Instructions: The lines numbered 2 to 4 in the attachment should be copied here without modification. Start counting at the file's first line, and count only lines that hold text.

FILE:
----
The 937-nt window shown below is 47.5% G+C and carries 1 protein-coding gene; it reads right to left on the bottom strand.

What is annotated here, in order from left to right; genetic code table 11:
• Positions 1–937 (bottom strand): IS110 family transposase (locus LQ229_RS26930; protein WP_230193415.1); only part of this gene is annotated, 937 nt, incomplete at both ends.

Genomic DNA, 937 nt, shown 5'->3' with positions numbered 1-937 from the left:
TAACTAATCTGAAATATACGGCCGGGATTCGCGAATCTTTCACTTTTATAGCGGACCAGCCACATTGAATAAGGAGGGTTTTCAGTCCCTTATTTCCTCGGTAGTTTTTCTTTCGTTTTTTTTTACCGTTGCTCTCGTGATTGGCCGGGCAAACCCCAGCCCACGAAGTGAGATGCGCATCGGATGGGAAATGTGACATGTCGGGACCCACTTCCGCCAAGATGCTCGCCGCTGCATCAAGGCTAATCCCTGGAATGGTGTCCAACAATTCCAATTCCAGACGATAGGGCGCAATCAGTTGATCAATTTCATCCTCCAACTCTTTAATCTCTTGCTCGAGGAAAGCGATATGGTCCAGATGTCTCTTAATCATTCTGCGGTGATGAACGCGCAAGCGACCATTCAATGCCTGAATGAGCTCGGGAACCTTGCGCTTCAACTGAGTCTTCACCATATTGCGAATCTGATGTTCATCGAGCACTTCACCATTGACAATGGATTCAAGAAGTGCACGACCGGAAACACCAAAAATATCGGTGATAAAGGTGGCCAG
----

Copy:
What is annotated here, in order from left to right; genetic code table 11:
• Positions 1–937 (bottom strand): IS110 family transposase (locus LQ229_RS26930; protein WP_230193415.1); only part of this gene is annotated, 937 nt, incomplete at both ends.

Genomic DNA, 937 nt, shown 5'->3' with positions numbered 1-937 from the left: